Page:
Eisenhower Dollars (1971-1976)

Silver Eisenhower Dollars were struck by the United States Mint beginning in 1971 and running through 1974. They were again produced in conjunction with the bicentennial of the United States with dates of 1776-1976. The coins take their name from the fact that a portrait of General of the Army and President Dwight David Eisenhower is featured on the obverse.

1971 Eisenhower Dollar

1971 Eisenhower Dollar

Those Eisenhower Dollars minted in silver were composed from 40% of the precious metal for a total silver weight of 0.3161 ounces (current melt value information may be obtained by using the calculator in the right column). The strikes have a total weight of 24.59 grams and a diameter of 38.1 mm (1.5 inches).

Previous to the debut of the Eisenhower Dollars, a silver dollar had not been issued by the United States Mint since 1935 when the last Peace Dollar was struck. That gap would end, however, with plans in place to strike a new silver dollar which would feature a portrait of former President of the United States Dwight D. Eisenhower on the obverse and a reverse emblematic of man’s first landing on the moon.

Historical Eisenhower Dollar Silver Coin Melt Values





Both the obverse and reverse of the new coin were designed by Frank Gasparro, Chief Engraver of the United States Mint. The obverse showcased a left-facing portrait of Eisenhower surrounded by the inscriptions of "LIBERTY," "IN GOD WE TRUST" and the year of minting.

The reverse was emblematic of the Apollo 11 insignia and included an eagle clutching an olive branch while landing on the moon. Reverse inscriptions include "UNITED STATES OF AMERICA," "E PLURIBUS UNUM" and "ONE DOLLAR."

A special reverse was created for the Bicentennial Eisenhower Dollars which showed a Liberty Bell over an image of the moon. The special reverse was designed by David R. Williams.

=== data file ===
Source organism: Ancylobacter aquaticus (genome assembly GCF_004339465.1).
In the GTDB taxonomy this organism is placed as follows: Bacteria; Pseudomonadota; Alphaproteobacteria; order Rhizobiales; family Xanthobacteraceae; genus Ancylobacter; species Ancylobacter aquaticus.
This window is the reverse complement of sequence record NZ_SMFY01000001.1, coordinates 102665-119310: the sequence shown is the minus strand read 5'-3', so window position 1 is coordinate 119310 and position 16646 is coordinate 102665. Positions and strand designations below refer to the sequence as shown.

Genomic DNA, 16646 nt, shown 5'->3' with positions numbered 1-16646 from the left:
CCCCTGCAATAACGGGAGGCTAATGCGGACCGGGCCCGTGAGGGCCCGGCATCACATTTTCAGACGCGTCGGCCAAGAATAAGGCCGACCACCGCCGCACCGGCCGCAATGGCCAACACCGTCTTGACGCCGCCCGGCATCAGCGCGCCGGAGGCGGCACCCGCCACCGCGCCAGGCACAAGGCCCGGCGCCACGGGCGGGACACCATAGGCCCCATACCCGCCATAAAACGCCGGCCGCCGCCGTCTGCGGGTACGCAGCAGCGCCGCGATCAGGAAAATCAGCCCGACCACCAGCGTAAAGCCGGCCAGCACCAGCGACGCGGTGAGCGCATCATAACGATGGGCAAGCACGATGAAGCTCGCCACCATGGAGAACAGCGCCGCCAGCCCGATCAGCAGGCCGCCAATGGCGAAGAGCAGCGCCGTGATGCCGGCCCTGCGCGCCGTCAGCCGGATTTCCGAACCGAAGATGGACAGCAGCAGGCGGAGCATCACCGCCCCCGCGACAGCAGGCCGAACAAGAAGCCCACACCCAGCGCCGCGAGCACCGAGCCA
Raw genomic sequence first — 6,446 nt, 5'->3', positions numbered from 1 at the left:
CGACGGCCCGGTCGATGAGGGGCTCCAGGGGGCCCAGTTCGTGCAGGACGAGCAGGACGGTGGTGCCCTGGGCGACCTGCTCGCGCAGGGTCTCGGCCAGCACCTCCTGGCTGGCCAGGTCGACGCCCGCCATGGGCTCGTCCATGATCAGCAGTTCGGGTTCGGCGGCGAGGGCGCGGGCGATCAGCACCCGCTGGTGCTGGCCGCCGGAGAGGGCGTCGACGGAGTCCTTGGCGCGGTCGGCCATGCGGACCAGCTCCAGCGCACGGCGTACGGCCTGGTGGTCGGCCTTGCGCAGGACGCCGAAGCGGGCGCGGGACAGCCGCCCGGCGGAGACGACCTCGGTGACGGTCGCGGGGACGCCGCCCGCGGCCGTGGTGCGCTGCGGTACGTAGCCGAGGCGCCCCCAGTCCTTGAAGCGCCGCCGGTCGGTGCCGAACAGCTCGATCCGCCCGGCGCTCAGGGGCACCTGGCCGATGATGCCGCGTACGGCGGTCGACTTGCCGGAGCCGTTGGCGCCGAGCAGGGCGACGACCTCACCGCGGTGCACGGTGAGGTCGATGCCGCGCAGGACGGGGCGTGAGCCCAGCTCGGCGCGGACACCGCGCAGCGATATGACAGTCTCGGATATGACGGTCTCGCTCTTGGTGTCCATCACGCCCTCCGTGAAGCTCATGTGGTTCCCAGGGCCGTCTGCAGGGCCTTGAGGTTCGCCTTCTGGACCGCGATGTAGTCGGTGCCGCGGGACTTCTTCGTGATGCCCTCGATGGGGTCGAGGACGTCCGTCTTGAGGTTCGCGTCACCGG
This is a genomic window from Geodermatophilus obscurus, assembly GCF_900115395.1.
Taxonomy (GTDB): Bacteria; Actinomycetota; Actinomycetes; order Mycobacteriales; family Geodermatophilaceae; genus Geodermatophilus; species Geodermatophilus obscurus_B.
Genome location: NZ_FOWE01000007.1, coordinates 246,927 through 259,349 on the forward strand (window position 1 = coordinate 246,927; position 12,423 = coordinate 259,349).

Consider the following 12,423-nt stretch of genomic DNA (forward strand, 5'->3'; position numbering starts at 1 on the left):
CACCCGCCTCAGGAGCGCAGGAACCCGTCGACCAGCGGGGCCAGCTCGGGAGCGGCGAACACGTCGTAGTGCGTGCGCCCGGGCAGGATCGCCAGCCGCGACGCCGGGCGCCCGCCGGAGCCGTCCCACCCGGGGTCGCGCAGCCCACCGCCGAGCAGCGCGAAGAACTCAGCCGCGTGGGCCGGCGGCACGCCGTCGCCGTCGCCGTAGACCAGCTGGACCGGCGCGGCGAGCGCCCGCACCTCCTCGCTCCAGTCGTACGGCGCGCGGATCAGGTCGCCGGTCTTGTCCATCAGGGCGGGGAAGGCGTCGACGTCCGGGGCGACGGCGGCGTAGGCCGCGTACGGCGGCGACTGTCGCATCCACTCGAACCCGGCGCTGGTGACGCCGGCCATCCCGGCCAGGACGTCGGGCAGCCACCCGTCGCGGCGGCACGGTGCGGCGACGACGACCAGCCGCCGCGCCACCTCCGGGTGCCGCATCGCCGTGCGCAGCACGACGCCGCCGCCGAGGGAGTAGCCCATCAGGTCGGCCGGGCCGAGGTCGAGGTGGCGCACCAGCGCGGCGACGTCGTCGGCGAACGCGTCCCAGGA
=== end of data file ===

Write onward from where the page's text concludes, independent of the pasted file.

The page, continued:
Unlike previous releases, silver Eisenhower Dollars were only struck for collectors. Clad versions of the coin were struck for circulation. The 1971-1974 silver Eisenhower’s were produced solely at the United States Mint’s facility in San Francisco. Uncirculated versions were referred to as "Blue Ikes" since they shipped in a blue envelope. Proof Eisenhower’s were known as "Brown Ikes" as they came in brown boxes. The 1976 Bicentennial Eisenhower Silver Dollars were released only as part of a three-coin set which included 1976 versions of the quarter, half dollar, and dollar.

Clad versions of the coin continued to be struck by the U.S. Mint through 1978. The Eisenhower’s were then replaced with smaller Susan B. Anthony Dollars beginning in 1979.

Overlooked for many years, the Eisenhower Dollars have gained increased attention recently from collectors who are able to create complete sets relatively easily and inexpensively owing to their small run. Eisenhower Silver Dollars are also of value owing to the 0.3161 ounces of silver in each piece. This gives them a melt value approximately equal to that amount of silver on the open market.

 

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